I now have a desk with a window view facing the city, so I can see skyscrapers and busy streets below, and often I love staring out the window at people walking on the streets. There is a homeless woman who sits on the street at the bottom of the building opposite mine, and I see her all the time, and I often think about her life and how she ended up where she is. We all live together in this city but we all go through different paths in life.

Because work for me has become very comforting and pleasant, I spend a lot of time at work. Often I am not working hard enough during the day, so I need to stay back to catch up.

I will continue to live off dividends. I believe it is the best way to live. Everything I earn from work, I invest, and I live off my investments. This ensures that I am not dependent on work. Even if I am fired, it does not matter because I already live off my investments. I can work how I want to work. If I don’t like where I work, I simply move, and I am very happy to hire career consultants or other professionals to help with the move. If all efforts to move to a new job don’t work, it doesn’t even matter. I can travel to Thailand and start my own online business or I can freelance. I have layers upon layers of backup plans for everything.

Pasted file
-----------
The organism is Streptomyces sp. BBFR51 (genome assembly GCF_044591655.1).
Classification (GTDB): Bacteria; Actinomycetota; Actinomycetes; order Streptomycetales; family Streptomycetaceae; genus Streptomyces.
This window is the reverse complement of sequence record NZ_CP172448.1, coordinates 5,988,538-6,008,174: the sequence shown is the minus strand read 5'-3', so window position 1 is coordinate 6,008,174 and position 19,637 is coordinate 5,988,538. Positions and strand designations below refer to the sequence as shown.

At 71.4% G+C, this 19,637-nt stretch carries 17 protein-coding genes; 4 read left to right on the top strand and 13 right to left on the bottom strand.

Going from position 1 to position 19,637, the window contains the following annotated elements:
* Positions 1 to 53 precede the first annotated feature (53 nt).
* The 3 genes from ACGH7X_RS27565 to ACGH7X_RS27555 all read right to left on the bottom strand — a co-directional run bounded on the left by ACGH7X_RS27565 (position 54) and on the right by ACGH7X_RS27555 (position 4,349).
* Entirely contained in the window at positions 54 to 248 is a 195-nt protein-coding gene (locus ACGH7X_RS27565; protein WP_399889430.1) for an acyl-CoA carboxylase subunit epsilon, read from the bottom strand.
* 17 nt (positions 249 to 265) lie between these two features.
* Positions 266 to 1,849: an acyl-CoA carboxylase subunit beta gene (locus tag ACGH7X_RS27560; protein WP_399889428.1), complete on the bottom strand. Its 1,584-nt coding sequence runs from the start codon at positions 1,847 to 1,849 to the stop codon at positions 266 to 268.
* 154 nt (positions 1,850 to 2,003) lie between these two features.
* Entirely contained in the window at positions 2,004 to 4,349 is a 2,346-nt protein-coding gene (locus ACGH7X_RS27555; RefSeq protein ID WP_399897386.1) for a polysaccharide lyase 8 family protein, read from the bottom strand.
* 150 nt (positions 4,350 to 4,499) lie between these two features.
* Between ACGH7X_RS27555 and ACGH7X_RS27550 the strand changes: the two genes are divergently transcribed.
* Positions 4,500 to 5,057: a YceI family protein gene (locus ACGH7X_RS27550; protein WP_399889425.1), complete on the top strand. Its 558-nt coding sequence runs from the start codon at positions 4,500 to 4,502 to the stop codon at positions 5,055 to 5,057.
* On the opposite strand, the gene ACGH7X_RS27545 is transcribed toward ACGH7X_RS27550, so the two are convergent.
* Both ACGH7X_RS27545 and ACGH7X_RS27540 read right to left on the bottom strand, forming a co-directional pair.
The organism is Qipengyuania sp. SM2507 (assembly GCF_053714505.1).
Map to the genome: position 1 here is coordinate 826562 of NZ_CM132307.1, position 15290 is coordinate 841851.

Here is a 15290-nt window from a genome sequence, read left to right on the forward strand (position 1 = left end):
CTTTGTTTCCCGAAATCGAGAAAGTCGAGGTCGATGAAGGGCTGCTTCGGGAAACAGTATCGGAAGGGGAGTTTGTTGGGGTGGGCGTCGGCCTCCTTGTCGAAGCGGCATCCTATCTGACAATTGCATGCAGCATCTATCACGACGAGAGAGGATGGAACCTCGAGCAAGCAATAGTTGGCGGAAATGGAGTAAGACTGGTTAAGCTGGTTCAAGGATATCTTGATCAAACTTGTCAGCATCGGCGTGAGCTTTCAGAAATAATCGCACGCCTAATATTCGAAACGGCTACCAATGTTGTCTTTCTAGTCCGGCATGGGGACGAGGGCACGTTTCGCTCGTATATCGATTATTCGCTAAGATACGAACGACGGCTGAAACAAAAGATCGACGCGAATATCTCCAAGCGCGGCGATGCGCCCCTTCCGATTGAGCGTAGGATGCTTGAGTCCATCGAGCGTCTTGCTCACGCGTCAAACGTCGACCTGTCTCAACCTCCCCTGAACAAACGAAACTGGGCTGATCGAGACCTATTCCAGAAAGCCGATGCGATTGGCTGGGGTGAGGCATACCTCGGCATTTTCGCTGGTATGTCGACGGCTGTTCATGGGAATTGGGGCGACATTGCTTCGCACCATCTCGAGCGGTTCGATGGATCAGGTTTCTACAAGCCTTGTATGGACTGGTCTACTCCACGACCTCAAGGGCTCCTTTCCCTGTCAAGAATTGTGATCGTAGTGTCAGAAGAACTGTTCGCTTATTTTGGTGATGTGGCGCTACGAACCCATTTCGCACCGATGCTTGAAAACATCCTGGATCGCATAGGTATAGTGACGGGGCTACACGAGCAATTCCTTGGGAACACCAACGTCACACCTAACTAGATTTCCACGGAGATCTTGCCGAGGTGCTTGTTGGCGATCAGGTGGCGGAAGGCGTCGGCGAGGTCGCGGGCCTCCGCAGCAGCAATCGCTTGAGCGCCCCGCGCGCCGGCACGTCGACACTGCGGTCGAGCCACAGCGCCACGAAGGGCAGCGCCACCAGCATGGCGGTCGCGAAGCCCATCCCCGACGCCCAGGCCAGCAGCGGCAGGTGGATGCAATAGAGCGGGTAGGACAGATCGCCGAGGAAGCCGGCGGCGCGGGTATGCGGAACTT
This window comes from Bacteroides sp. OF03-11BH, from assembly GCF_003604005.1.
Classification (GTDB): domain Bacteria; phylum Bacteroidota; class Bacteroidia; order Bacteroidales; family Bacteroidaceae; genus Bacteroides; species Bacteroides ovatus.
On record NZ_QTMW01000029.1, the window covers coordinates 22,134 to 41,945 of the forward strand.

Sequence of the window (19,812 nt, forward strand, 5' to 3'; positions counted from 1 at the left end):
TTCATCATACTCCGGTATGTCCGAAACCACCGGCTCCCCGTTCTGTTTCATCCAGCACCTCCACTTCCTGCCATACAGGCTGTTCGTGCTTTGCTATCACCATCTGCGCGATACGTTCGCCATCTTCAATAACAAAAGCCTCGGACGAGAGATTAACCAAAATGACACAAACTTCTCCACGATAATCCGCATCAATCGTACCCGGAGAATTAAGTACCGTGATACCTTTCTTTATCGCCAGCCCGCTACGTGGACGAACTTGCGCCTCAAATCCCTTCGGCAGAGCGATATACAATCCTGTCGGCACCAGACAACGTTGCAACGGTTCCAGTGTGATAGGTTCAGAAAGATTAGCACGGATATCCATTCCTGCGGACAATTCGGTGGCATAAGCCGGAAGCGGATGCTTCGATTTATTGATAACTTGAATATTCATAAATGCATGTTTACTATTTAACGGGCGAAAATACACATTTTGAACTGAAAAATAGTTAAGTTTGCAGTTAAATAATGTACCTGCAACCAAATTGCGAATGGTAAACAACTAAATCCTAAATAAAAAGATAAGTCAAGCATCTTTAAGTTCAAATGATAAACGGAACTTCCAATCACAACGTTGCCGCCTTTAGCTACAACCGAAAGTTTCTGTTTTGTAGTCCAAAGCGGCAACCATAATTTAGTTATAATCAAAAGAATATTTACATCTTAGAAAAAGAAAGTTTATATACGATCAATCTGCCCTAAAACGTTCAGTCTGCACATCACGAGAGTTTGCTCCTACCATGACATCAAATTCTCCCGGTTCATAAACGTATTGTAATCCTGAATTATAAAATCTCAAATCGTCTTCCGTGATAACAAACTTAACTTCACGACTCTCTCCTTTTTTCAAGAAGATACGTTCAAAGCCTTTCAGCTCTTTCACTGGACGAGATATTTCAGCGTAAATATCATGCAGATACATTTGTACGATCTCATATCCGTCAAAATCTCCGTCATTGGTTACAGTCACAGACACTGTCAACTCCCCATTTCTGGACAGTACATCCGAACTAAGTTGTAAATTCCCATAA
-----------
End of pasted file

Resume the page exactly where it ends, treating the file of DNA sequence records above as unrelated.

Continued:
I will always work because I love making money and growing my investments. My investment portfolio is like a child to me. I love watching it grow. I love protecting it by diversifying government bonds or gold mining ETFs into it. It is a beautiful child (in my opinion), and unlike a human child, my investment portfolio pays me money in the form of dividends. I love to work, but I don’t like to work hard. I hate pushy people and unrealistic deadlines. I want to enjoy my work. I want to work with people I get along with. I don’t think the job I do right now is the perfect job for me, but I am hopeful I will land in that perfect job one day.

Leave a Reply

Fill in your details below or click an icon to log in:

WordPress.com Logo

You are commenting using your WordPress.com account. Log Out / Change )

Twitter picture

You are commenting using your Twitter account. Log Out / Change )

Facebook photo

You are commenting using your Facebook account. Log Out / Change )

Google+ photo

You are commenting using your Google+ account. Log Out / Change )

Connecting to %s